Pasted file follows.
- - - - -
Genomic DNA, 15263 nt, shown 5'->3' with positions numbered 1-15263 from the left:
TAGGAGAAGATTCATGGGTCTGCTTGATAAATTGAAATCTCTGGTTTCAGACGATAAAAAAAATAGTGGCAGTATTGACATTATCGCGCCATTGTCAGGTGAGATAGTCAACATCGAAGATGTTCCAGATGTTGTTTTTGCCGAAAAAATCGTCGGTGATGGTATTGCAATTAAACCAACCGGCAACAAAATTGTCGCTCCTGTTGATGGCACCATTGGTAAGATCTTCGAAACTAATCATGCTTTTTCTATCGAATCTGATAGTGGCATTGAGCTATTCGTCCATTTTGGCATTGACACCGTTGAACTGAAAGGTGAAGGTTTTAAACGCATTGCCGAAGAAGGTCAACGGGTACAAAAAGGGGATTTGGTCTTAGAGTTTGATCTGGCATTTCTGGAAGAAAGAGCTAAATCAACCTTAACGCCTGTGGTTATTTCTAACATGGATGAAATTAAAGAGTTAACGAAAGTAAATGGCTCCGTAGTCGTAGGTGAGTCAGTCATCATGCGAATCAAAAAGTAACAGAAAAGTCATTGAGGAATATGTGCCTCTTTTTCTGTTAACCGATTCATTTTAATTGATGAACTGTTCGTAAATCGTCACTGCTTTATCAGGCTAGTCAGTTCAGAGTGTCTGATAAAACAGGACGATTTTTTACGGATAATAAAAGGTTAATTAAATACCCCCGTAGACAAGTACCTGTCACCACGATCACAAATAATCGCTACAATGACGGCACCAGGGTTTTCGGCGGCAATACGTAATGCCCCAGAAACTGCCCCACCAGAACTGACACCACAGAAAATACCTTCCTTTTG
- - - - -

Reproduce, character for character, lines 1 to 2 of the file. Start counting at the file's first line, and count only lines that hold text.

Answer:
Genomic DNA, 15263 nt, shown 5'->3' with positions numbered 1-15263 from the left:
TAGGAGAAGATTCATGGGTCTGCTTGATAAATTGAAATCTCTGGTTTCAGACGATAAAAAAAATAGTGGCAGTATTGACATTATCGCGCCATTGTCAGGTGAGATAGTCAACATCGAAGATGTTCCAGATGTTGTTTTTGCCGAAAAAATCGTCGGTGATGGTATTGCAATTAAACCAACCGGCAACAAAATTGTCGCTCCTGTTGATGGCACCATTGGTAAGATCTTCGAAACTAATCATGCTTTTTCTATCGAATCTGATAGTGGCATTGAGCTATTCGTCCATTTTGGCATTGACACCGTTGAACTGAAAGGTGAAGGTTTTAAACGCATTGCCGAAGAAGGTCAACGGGTACAAAAAGGGGATTTGGTCTTAGAGTTTGATCTGGCATTTCTGGAAGAAAGAGCTAAATCAACCTTAACGCCTGTGGTTATTTCTAACATGGATGAAATTAAAGAGTTAACGAAAGTAAATGGCTCCGTAGTCGTAGGTGAGTCAGTCATCATGCGAATCAAAAAGTAACAGAAAAGTCATTGAGGAATATGTGCCTCTTTTTCTGTTAACCGATTCATTTTAATTGATGAACTGTTCGTAAATCGTCACTGCTTTATCAGGCTAGTCAGTTCAGAGTGTCTGATAAAACAGGACGATTTTTTACGGATAATAAAAGGTTAATTAAATACCCCCGTAGACAAGTACCTGTCACCACGATCACAAATAATCGCTACAATGACGGCACCAGGGTTTTCGGCGGCAATACGTAATGCCCCAGAAACTGCCCCACCAGAACTGACACCACAGAAAATACCTTCCTTTTG